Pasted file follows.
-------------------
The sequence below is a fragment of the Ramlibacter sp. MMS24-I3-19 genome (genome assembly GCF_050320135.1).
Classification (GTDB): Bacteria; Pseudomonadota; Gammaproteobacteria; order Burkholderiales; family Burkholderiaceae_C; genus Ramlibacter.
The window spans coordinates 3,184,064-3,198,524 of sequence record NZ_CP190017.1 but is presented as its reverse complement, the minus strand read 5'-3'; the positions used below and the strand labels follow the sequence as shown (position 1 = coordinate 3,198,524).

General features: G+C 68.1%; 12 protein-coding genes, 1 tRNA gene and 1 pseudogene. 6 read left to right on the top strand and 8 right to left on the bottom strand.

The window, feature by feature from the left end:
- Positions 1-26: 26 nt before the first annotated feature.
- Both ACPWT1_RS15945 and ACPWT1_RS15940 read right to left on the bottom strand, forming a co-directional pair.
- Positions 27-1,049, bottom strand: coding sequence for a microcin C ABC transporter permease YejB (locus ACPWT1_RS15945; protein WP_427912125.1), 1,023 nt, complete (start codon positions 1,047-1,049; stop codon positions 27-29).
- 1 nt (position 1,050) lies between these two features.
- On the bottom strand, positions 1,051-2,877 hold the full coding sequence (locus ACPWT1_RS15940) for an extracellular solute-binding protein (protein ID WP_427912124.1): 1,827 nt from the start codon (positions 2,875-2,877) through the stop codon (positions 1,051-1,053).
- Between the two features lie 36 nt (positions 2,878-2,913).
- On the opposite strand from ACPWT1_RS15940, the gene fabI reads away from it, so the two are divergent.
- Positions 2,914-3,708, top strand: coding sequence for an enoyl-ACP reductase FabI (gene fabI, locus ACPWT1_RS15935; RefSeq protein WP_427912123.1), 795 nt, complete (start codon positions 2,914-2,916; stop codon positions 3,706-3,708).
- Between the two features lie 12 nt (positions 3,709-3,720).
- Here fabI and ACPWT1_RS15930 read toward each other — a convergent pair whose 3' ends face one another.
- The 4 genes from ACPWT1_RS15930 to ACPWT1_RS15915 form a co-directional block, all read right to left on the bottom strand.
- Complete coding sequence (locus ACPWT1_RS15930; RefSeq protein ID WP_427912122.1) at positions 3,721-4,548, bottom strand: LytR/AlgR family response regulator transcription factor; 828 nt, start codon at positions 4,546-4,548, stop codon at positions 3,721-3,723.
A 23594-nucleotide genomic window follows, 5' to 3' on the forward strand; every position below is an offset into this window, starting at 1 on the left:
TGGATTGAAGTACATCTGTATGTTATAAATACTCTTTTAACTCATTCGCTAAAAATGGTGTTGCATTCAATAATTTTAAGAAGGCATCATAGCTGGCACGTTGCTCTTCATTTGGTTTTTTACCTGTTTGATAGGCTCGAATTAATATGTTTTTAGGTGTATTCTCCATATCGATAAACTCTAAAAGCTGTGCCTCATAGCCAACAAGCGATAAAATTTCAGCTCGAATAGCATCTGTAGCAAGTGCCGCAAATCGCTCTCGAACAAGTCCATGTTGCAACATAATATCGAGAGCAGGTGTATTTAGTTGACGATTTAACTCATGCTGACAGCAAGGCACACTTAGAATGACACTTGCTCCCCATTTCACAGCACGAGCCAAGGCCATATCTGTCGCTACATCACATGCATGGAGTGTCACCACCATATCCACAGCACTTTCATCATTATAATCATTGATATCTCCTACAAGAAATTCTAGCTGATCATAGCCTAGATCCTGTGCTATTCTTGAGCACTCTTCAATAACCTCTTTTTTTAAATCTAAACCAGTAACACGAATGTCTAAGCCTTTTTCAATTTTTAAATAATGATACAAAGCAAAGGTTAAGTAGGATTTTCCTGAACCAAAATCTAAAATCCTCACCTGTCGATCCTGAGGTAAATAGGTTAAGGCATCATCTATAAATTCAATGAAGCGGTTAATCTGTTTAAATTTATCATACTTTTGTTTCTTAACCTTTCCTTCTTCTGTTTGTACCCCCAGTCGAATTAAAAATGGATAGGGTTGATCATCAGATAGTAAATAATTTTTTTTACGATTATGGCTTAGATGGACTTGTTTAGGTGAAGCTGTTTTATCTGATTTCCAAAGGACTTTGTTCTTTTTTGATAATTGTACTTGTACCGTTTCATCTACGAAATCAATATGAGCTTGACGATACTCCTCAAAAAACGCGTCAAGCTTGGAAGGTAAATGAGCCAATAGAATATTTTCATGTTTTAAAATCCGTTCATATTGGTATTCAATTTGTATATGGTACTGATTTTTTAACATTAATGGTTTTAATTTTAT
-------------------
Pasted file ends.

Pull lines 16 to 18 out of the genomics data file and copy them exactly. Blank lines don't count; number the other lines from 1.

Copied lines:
- The 4 genes from ACPWT1_RS15930 to ACPWT1_RS15915 form a co-directional block, all read right to left on the bottom strand.
- Complete coding sequence (locus ACPWT1_RS15930; RefSeq protein ID WP_427912122.1) at positions 3,721-4,548, bottom strand: LytR/AlgR family response regulator transcription factor; 828 nt, start codon at positions 4,546-4,548, stop codon at positions 3,721-3,723.
A 23594-nucleotide genomic window follows, 5' to 3' on the forward strand; every position below is an offset into this window, starting at 1 on the left: